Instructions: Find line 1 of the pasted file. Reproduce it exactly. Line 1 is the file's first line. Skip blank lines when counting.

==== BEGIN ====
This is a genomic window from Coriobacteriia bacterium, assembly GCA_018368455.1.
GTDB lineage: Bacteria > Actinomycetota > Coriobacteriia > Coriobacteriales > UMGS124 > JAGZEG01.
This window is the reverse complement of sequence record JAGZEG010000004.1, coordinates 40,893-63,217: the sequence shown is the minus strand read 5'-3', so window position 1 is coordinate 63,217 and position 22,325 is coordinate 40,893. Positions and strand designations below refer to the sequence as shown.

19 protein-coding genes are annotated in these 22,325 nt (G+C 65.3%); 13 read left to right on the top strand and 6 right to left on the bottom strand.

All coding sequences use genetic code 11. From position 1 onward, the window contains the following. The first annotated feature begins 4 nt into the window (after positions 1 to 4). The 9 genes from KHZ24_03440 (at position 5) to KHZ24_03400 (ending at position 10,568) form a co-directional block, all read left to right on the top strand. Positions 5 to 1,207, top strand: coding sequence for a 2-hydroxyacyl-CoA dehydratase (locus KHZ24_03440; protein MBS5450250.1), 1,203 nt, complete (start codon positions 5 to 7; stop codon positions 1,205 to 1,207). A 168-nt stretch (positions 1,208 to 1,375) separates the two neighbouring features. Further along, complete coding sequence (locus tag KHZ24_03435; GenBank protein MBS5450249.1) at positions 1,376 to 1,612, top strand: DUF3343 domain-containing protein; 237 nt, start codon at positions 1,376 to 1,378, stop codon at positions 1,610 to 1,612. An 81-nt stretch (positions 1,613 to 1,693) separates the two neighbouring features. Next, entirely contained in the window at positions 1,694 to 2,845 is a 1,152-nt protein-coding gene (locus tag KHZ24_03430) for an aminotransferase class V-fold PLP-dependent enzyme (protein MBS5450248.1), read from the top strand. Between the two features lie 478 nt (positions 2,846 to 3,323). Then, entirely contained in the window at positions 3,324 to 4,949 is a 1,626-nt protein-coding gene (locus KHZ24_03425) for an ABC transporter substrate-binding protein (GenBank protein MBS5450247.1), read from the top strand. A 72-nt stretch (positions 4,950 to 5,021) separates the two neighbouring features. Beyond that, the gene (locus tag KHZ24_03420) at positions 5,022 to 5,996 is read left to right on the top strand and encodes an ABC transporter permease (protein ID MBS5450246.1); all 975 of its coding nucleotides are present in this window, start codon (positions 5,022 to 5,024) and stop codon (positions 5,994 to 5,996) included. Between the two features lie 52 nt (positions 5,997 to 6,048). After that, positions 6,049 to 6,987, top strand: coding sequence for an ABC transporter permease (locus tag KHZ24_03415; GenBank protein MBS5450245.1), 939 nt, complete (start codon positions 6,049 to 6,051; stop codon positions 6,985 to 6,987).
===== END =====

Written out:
This is a genomic window from Coriobacteriia bacterium, assembly GCA_018368455.1.